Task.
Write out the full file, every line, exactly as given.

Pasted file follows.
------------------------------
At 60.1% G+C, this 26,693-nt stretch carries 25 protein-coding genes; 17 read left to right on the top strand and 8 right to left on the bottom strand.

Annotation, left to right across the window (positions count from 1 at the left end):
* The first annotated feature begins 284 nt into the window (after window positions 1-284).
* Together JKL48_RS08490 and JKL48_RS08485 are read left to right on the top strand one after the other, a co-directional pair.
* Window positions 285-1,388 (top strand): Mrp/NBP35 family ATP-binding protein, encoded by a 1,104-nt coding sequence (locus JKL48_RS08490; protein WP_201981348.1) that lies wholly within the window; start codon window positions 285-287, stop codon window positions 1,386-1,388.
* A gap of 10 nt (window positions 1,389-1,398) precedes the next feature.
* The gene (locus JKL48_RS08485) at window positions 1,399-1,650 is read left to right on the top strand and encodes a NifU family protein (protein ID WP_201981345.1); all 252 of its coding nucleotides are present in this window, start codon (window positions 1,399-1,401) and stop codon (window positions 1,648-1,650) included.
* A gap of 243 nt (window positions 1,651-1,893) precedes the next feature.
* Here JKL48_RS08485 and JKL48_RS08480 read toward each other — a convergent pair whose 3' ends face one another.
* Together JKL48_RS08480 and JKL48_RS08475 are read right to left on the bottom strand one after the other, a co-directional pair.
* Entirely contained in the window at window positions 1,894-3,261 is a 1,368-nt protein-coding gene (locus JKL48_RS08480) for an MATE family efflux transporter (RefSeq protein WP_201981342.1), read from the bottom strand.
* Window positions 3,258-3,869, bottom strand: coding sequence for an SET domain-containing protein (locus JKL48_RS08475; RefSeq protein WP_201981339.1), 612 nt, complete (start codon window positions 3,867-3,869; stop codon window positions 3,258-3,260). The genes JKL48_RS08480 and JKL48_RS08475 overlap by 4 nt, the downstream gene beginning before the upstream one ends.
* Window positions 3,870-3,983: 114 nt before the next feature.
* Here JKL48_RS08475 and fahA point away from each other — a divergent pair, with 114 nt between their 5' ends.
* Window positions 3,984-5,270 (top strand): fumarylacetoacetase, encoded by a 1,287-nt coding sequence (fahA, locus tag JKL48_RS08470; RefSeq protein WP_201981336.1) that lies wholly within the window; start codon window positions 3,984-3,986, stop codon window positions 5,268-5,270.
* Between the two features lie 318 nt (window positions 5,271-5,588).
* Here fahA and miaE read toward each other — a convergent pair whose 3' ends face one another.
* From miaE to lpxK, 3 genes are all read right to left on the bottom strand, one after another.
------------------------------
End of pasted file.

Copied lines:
At 60.1% G+C, this 26,693-nt stretch carries 25 protein-coding genes; 17 read left to right on the top strand and 8 right to left on the bottom strand.

Annotation, left to right across the window (positions count from 1 at the left end):
* The first annotated feature begins 284 nt into the window (after window positions 1-284).
* Together JKL48_RS08490 and JKL48_RS08485 are read left to right on the top strand one after the other, a co-directional pair.
* Window positions 285-1,388 (top strand): Mrp/NBP35 family ATP-binding protein, encoded by a 1,104-nt coding sequence (locus JKL48_RS08490; protein WP_201981348.1) that lies wholly within the window; start codon window positions 285-287, stop codon window positions 1,386-1,388.
* A gap of 10 nt (window positions 1,389-1,398) precedes the next feature.
* The gene (locus JKL48_RS08485) at window positions 1,399-1,650 is read left to right on the top strand and encodes a NifU family protein (protein ID WP_201981345.1); all 252 of its coding nucleotides are present in this window, start codon (window positions 1,399-1,401) and stop codon (window positions 1,648-1,650) included.
* A gap of 243 nt (window positions 1,651-1,893) precedes the next feature.
* Here JKL48_RS08485 and JKL48_RS08480 read toward each other — a convergent pair whose 3' ends face one another.
* Together JKL48_RS08480 and JKL48_RS08475 are read right to left on the bottom strand one after the other, a co-directional pair.
* Entirely contained in the window at window positions 1,894-3,261 is a 1,368-nt protein-coding gene (locus JKL48_RS08480) for an MATE family efflux transporter (RefSeq protein WP_201981342.1), read from the bottom strand.
* Window positions 3,258-3,869, bottom strand: coding sequence for an SET domain-containing protein (locus JKL48_RS08475; RefSeq protein WP_201981339.1), 612 nt, complete (start codon window positions 3,867-3,869; stop codon window positions 3,258-3,260). The genes JKL48_RS08480 and JKL48_RS08475 overlap by 4 nt, the downstream gene beginning before the upstream one ends.
* Window positions 3,870-3,983: 114 nt before the next feature.
* Here JKL48_RS08475 and fahA point away from each other — a divergent pair, with 114 nt between their 5' ends.
* Window positions 3,984-5,270 (top strand): fumarylacetoacetase, encoded by a 1,287-nt coding sequence (fahA, locus tag JKL48_RS08470; RefSeq protein WP_201981336.1) that lies wholly within the window; start codon window positions 3,984-3,986, stop codon window positions 5,268-5,270.
* Between the two features lie 318 nt (window positions 5,271-5,588).
* Here fahA and miaE read toward each other — a convergent pair whose 3' ends face one another.
* From miaE to lpxK, 3 genes are all read right to left on the bottom strand, one after another.